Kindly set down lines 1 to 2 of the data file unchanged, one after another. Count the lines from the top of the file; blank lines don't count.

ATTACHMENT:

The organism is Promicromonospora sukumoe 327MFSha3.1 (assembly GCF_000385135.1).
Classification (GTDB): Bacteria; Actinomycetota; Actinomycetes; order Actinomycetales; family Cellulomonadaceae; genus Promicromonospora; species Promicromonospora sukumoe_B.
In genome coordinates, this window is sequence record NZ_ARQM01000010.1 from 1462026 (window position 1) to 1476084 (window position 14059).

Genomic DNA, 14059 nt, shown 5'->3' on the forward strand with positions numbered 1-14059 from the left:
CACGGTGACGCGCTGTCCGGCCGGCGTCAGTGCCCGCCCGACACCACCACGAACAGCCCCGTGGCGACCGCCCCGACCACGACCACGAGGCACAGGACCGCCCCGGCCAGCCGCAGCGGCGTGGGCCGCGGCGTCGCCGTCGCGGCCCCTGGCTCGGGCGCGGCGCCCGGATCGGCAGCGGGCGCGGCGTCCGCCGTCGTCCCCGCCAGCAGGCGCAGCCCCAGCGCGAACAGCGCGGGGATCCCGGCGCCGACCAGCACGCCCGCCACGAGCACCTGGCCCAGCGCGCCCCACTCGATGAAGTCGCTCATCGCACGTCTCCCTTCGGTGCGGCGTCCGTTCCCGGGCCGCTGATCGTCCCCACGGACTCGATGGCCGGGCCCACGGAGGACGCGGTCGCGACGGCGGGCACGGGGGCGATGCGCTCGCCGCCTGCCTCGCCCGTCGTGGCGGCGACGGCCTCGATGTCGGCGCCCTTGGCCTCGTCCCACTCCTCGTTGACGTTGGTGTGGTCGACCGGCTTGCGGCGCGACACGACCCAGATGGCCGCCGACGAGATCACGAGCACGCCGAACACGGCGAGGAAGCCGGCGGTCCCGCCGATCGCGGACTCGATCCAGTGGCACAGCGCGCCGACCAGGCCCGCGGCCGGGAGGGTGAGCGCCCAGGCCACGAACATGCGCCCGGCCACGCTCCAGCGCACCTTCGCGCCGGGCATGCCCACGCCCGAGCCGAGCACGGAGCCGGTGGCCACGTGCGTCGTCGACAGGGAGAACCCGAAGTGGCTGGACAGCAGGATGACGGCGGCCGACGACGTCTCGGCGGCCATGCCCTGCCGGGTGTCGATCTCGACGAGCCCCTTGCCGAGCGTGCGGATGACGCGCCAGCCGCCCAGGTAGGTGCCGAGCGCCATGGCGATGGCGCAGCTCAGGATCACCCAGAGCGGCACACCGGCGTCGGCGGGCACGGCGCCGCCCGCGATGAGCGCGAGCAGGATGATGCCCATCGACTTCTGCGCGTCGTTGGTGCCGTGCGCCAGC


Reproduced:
The organism is Promicromonospora sukumoe 327MFSha3.1 (assembly GCF_000385135.1).
Classification (GTDB): Bacteria; Actinomycetota; Actinomycetes; order Actinomycetales; family Cellulomonadaceae; genus Promicromonospora; species Promicromonospora sukumoe_B.